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Instead of being flippant, why don't you give the question some serious thought. Say your child is in his jumper watching Baby Einstein and you have to go to the bathroom. Do you take the child with you to go pee? Do you bring the dog into the bathroom with you while you pee? Or your child is playing in his playpen and the doorbell rings. Do you go find your dog who is napping in the bedroom and secure it before you go answer the door? I'd be willing to bet you that 100% of people who have a baby and own a dog have been in another room at some point when the dog was free in the house. I think it's a tragic situation. But I don't see enough facts here to lead me to the conclusion that the cause of the tragedy was because the owner was dumb. I think it's impractical to have both a baby (or a small child) and a dog living in a house and believe that the child and the dog will never have the opportunity to be in a room alone together.

:tinfoilhat: Directly analogous to having a small child and an unlocked gun cabinet in your house. Both parents are at best negligent if not reckless.
I'd say it's more like leaving a loaded gun next to your child's bed. I don't understand people who keep big dogs inside anyway. Dogs are outside animals, cats are inside animals.

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Instead of being flippant, why don't you give the question some serious thought. Say your child is in his jumper watching Baby Einstein and you have to go to the bathroom. Do you take the child with you to go pee? Do you bring the dog into the bathroom with you while you pee? Or your child is playing in his playpen and the doorbell rings. Do you go find your dog who is napping in the bedroom and secure it before you go answer the door? I'd be willing to bet you that 100% of people who have a baby and own a dog have been in another room at some point when the dog was free in the house. I think it's a tragic situation. But I don't see enough facts here (from the article posted) to lead me to the conclusion that the cause of the tragedy was solely because the owner was dumb. I think it's impractical to have both a baby (or a small child) and a dog living in a house and believe that the child and the dog will never have the opportunity to be in a room alone together.

I understand what you are saying but why can't you just keep the dog in another room, crate, outside, etc. while the baby is present? I don't think that THIS is that impratical. I don't care if it was a friggin' chihuahua, I'd feel uncomfortable about it being in the same room as my baby alone.We agree on it being a tragedy.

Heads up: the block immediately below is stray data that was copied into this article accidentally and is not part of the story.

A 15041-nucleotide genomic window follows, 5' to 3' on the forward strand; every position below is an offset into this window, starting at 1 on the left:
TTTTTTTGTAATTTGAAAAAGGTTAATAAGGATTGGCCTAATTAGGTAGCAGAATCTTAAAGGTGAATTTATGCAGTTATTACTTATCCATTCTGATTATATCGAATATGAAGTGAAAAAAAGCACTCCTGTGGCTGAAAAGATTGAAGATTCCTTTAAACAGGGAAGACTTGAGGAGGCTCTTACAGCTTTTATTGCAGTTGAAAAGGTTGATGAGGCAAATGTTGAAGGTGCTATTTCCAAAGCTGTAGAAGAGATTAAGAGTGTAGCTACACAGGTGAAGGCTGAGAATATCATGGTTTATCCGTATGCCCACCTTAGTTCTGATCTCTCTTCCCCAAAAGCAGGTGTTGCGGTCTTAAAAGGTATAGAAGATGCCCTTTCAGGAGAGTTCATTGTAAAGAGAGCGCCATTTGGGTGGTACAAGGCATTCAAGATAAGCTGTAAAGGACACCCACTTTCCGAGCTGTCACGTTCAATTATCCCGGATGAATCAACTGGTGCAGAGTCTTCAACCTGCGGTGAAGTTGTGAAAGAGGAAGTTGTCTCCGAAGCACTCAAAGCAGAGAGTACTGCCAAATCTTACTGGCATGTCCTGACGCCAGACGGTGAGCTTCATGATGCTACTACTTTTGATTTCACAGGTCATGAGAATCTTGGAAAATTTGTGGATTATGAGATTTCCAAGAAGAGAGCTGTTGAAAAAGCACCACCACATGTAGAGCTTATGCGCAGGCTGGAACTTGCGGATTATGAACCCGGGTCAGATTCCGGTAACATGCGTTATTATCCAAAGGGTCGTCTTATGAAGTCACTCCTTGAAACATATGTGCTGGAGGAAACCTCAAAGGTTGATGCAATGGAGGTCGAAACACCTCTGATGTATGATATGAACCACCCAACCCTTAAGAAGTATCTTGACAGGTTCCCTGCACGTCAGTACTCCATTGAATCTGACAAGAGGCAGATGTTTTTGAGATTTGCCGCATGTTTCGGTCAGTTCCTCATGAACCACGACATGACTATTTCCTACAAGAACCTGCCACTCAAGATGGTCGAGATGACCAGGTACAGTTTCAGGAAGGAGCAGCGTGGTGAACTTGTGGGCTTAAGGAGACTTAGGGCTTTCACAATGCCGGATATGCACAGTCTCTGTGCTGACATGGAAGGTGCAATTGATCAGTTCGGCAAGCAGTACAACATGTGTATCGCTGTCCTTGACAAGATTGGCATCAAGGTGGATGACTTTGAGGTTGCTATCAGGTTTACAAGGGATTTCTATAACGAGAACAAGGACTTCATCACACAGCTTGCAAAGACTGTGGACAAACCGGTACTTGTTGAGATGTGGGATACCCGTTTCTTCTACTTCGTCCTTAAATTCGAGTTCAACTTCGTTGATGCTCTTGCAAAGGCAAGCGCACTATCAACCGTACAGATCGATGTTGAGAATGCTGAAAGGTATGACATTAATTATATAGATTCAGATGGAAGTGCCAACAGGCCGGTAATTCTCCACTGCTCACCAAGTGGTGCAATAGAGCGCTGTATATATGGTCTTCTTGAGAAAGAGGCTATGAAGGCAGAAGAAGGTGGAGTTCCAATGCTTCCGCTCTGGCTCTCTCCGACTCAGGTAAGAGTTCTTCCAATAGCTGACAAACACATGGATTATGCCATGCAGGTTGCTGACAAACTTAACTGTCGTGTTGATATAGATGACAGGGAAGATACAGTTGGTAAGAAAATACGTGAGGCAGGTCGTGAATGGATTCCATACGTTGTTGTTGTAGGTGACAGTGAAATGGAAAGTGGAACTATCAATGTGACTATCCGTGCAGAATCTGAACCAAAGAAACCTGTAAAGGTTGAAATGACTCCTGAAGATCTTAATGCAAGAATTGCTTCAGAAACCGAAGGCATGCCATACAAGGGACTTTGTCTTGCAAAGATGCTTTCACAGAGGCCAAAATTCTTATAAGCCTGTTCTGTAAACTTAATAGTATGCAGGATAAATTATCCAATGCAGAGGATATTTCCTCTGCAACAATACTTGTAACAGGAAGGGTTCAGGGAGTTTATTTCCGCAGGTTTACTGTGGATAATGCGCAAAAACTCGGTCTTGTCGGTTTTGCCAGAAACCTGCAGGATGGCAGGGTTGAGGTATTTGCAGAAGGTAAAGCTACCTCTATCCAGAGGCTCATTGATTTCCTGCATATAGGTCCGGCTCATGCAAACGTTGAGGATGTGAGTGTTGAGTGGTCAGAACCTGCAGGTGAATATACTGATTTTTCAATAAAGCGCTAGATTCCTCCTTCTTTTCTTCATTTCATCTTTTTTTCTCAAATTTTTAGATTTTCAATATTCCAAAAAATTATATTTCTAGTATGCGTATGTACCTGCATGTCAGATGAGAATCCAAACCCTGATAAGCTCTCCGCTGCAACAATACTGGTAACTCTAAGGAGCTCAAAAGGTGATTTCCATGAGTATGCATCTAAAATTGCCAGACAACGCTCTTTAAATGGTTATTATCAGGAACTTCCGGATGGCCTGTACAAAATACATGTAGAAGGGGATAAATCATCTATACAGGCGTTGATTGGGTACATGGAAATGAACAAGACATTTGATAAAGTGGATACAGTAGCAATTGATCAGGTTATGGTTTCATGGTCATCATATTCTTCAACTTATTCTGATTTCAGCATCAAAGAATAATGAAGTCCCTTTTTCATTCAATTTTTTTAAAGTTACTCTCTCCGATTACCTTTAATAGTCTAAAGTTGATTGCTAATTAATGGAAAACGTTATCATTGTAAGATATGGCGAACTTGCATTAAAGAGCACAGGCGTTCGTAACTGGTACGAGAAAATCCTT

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Instead of being flippant, why don't you give the question some serious thought. Say your child is in his jumper watching Baby Einstein and you have to go to the bathroom. Do you take the child with you to go pee? Do you bring the dog into the bathroom with you while you pee? Or your child is playing in his playpen and the doorbell rings. Do you go find your dog who is napping in the bedroom and secure it before you go answer the door? I'd be willing to bet you that 100% of people who have a baby and own a dog have been in another room at some point when the dog was free in the house. I think it's a tragic situation. But I don't see enough facts here to lead me to the conclusion that the cause of the tragedy was because the owner was dumb. I think it's impractical to have both a baby (or a small child) and a dog living in a house and believe that the child and the dog will never have the opportunity to be in a room alone together.

:tinfoilhat: Directly analogous to having a small child and an unlocked gun cabinet in your house. Both parents are at best negligent if not reckless.
I'd say it's more like leaving a loaded gun next to your child's bed. I don't understand people who keep big dogs inside anyway. Dogs are outside animals, cats are inside animals.
You sir are exactly right.

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By the way, these are fun - who's up for starting the thread next month?

Allow me to get an early start.
As she entered the room, she was shocked to find the family pet on top of her daughter's bassinet.

I guess the five day old girl provoked this thing from her crib?

Exactly, another dumb owner. Still tragic, though.
Other than by owning a pit bull, how was the owner dumb?
Correct answer from BB, as per usual.

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Instead of being flippant, why don't you give the question some serious thought. Say your child is in his jumper watching Baby Einstein and you have to go to the bathroom. Do you take the child with you to go pee? Do you bring the dog into the bathroom with you while you pee? Or your child is playing in his playpen and the doorbell rings. Do you go find your dog who is napping in the bedroom and secure it before you go answer the door? I'd be willing to bet you that 100% of people who have a baby and own a dog have been in another room at some point when the dog was free in the house. I think it's a tragic situation. But I don't see enough facts here to lead me to the conclusion that the cause of the tragedy was because the owner was dumb. I think it's impractical to have both a baby (or a small child) and a dog living in a house and believe that the child and the dog will never have the opportunity to be in a room alone together.